INTENSIVE CARE UNIT OF A TERTIARY CARE HOSPITAL. Journal of Clinical and Diagnostic Research [serial online] 2010 December [cited: 2015 May 22 ]; 4:3387-3391. Available from
The rates of nosocomial infections range from 5 to 30% among the ICU patients. Although ICUs generally comprise 5% of all the hospital beds, they account for 20 to 25% of all nosocomial infections. Pneumonia and bacteraemia are currently the most commonly observed nosocomial infections in the United States and by far, the leading cause of death from nosocomial infections in critically ill patients.(1) Antibiotics are among the most commonly prescribed drugs in hospitals and around 30% of the hospitalized patients are treated with these antibiotics.(2) Irrational use of antibiotics is one of the most important factors for the development and spread of resistance in the hospitals and communities. The World Health Organization has established antibiotic use as a priority in its campaign for the rational use of medications.(3) The prescribing of antibiotics in the ICU is usually empirical, given the critical condition of patients who are hospitalized there. Appropriate antibiotic utilization in this setting is crucial, not only in ensuring an optimal outcome, but in curtailing the emergence of resistance and containing costs.(1)
The inappropriate use of antimicrobials is of special importance in the intensive care unit because of the large number of antibiotics prescribed, the chance for errors in antibiotic selection and the likelihood for the development of drug resistance.(4) The medically inappropriate, ineffective and economically inefficient use of antimicrobials is commonly observed in the health care system throughout the world, especially in developing countries. Although 50% or more of drug expenditures may be wasted through irrational prescribing, this often remains unnoticed by those who are involved in the health sector decision making or the delivery of health services.(5)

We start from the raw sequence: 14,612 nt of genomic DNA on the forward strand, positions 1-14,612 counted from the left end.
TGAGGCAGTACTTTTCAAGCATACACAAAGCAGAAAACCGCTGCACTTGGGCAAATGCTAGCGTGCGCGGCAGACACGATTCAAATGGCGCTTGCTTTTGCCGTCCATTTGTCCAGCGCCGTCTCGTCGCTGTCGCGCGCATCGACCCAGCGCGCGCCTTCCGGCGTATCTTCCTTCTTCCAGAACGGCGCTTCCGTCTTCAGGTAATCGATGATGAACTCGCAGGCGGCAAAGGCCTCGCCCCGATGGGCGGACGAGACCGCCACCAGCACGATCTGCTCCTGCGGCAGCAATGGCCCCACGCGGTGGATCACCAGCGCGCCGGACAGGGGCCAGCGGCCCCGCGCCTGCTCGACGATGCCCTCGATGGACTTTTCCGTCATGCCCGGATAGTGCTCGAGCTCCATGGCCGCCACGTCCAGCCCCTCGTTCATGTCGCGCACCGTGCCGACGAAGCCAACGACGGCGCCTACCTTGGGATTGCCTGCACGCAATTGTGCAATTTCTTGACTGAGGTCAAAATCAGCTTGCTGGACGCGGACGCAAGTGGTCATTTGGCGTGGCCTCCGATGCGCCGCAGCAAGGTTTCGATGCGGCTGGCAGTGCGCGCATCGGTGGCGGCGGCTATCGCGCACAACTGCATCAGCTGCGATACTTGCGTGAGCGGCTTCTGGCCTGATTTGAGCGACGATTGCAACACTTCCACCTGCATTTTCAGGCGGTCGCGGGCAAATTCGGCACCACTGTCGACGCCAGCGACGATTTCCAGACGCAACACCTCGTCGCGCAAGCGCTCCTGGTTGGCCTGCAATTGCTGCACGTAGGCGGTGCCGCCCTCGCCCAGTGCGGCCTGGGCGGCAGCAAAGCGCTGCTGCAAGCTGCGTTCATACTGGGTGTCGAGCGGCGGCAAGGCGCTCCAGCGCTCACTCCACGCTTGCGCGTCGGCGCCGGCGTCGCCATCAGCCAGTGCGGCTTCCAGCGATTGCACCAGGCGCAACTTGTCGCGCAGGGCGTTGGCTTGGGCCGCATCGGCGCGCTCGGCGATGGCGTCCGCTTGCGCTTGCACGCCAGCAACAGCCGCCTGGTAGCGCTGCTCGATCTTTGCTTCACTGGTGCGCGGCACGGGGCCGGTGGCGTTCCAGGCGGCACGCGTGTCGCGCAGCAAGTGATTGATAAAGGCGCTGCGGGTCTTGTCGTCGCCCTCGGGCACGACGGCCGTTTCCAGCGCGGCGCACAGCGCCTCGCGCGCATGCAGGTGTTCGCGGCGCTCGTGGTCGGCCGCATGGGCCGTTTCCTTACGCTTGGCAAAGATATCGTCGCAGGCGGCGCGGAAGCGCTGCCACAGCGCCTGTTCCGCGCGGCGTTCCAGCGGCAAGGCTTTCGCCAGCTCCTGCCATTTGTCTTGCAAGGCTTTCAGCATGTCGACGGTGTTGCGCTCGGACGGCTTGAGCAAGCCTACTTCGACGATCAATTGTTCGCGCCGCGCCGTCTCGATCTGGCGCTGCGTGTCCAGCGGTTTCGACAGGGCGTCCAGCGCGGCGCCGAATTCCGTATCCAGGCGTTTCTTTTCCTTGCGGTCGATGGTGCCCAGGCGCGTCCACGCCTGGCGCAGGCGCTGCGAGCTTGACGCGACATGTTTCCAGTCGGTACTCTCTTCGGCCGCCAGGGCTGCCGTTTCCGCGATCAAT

We propose that a study on the prescribing practices in the ICU is vitally important in guiding antibiotic selection and usage and therefore, in the achievement of the above-stated goals. There is wide institutional diversity in the relative prevalence of predominant pathogens and their antimicrobial susceptibilities and within the individual ICUs, there exist unique patient populations with varying risks and susceptibilities to infections and specific pathogens and appropriate prescription practices should be formulated with studies and research in the ICUs.(1) Therefore, we planned an audit to study the reasons for starting antibiotic therapy, the duration of antibiotic treatment, the reasons for changing antibiotics and the agreement between clinical suspicion and microbiological results in intensive care practice.